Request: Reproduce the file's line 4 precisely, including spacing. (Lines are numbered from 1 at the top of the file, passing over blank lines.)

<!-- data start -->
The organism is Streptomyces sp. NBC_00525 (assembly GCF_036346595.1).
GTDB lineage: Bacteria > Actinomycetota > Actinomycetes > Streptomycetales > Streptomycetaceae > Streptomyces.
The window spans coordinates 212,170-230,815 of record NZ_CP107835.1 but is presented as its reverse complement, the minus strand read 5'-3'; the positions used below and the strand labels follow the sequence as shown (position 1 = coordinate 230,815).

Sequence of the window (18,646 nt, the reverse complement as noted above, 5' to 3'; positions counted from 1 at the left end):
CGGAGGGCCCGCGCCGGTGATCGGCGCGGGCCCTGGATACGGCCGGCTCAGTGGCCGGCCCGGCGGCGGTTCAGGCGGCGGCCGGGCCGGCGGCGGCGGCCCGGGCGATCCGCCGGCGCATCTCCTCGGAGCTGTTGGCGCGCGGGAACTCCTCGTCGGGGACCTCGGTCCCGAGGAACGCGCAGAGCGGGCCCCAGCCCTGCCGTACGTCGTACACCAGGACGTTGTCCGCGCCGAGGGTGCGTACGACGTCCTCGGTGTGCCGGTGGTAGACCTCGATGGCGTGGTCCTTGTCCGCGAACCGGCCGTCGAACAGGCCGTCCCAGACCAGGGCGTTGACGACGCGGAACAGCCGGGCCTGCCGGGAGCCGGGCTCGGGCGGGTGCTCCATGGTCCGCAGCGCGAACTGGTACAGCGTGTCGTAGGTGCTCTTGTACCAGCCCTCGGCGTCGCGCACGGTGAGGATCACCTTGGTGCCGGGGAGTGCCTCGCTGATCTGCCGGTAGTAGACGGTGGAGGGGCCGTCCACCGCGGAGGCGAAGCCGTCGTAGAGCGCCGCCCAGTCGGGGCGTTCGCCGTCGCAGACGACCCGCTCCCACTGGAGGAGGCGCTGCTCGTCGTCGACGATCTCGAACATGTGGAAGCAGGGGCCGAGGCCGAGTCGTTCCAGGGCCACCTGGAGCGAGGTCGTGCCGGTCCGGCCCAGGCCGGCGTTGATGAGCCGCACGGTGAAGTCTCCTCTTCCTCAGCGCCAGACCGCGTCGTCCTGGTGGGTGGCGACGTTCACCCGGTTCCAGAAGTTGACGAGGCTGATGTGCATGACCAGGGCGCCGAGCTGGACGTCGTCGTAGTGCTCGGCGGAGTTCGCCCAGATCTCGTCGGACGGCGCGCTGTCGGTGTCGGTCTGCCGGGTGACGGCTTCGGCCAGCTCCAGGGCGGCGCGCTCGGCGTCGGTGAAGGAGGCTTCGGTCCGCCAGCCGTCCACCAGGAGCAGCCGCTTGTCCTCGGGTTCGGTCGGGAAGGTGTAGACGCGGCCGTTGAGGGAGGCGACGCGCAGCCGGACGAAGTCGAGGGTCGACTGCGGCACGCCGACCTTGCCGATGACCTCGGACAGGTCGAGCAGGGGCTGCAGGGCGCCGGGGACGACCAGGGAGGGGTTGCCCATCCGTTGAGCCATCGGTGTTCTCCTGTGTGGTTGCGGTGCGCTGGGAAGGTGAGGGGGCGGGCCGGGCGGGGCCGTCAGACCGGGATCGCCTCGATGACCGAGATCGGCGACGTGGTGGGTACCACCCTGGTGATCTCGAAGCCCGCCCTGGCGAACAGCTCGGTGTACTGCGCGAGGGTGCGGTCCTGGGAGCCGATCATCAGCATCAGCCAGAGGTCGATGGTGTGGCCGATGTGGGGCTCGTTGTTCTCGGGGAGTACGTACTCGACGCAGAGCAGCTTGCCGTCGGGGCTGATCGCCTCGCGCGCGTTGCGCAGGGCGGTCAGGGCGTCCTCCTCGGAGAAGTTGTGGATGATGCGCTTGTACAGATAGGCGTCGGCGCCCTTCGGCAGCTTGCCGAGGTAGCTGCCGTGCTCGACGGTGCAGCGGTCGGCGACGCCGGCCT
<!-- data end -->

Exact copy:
Sequence of the window (18,646 nt, the reverse complement as noted above, 5' to 3'; positions counted from 1 at the left end):